Owning property with one’s spouse is a part of many marriages. If you’re married to another person, you’ve likely purchased many big-ticket items together such as houses and other real estate. What happens to this property when a married couple decides to get a divorce? What if there are judgments against one spouse – how does that affect who does or does not own the property, free of liens, shared during a marriage?
There is a startling trend of people not being adequately advised in divorce cases in Virginia on asset distribution, and it’s affecting many divorced (or divorcing) couples, and the property they once owned together as tenants by the entirety. When an attorney practicing domestic law is not well-versed in the nuances of real estate law, they may forget to require that their clients obtain and record a Deed to them before the divorce is final. This act protects your property after a divorce if there are judgements against your ex-husband or wife.
As a firm, Copenhaver, Ellett & Derrico knows how important it is to retain property during and after a divorce, so contact us today at (540) 343-9349 if you are in need of legal assistance with this issue.
Tenants by the Entirety with Rights of Survivorship
To better understand the necessity of a Deed of Conveyance in domestic law situations, you should know about different types of property ownership in Virginia – more specifically – “Tenants by the Entirety with Rights of Survivorship.” Only married people can own property this way. As a concept, it boils down to having your property protected in case your spouse finds him or herself in financial trouble. For example, if your spouse passes away, Tenants by the Entirety ownership protects the property rights of the surviving spouse from most judgments only obtained against the deceased spouse.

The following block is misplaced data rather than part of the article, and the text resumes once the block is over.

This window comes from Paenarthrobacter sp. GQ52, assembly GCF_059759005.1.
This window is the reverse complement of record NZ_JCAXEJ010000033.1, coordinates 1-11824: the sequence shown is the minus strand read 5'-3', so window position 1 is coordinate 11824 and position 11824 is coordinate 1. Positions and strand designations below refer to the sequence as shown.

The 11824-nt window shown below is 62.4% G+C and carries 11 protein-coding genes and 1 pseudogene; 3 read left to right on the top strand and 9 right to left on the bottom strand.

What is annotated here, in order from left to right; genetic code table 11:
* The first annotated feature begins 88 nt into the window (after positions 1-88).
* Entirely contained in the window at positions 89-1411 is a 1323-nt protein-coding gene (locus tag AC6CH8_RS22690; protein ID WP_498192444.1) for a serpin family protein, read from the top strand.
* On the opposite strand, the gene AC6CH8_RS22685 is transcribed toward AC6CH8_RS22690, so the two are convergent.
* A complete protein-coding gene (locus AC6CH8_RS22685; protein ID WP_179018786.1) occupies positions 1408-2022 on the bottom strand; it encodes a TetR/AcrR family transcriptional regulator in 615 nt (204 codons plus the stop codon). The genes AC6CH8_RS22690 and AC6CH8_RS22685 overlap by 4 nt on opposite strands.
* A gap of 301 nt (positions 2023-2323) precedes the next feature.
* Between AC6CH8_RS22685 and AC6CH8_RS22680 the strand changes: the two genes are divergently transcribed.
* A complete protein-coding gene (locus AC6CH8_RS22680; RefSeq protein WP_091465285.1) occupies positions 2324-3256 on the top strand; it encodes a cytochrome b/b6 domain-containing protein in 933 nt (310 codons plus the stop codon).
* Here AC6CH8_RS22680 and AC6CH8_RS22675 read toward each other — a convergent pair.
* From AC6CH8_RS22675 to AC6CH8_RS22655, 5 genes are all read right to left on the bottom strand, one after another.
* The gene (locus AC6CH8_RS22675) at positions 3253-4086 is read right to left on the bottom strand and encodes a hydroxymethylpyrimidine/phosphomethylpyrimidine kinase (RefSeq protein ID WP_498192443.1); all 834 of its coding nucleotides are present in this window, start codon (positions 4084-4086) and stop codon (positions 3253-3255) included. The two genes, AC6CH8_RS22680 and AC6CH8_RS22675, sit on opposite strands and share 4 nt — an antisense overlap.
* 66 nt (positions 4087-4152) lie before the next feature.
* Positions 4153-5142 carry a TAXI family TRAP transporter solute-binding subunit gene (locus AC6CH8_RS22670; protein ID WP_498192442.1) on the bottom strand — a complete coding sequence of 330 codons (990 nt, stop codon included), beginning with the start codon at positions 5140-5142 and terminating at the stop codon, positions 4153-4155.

What Happens if a Couple Decides to Divorce?
What happens to property you and your spouse share once you’re divorced? Under Virginia law, you are no longer permitted to own the property as a married couple. Once a divorce decree is signed by a judge, you and your ex-spouse become what is known as tenants in common. At that moment, any judgement against one spouse attaches to the property you once owned together.
What Can Be Done to Prevent This?
To prevent the possibility of a judgement against your ex-spouse being attached to property that was passed to you in a divorce, talk to your attorney about a timely Deed of Conveyance. If the deed is conveyed to one party before the judge enters a divorce decree, any judgements against the other ex-spouse do not attach to the property.
It’s more common than it should be for attorneys not familiar with both domestic and real estate law to forget to recommend this action to their clients, so if there’s a possibility that your property could be affected by judgements against your ex-spouse, contact a lawyer today.
Copenhaver, Ellett & Derrico Can Help
You shouldn’t face the loss of your property because your attorney did not suggest a deed of conveyance before the divorce process is final. Attorney Rick Derrico offers practical advice to his clients and knows what it takes to protect their property. Contact Copenhaver, Ellett & Derrico today at (540) 343-9349 if you believe a Deed of Conveyance applies in your case.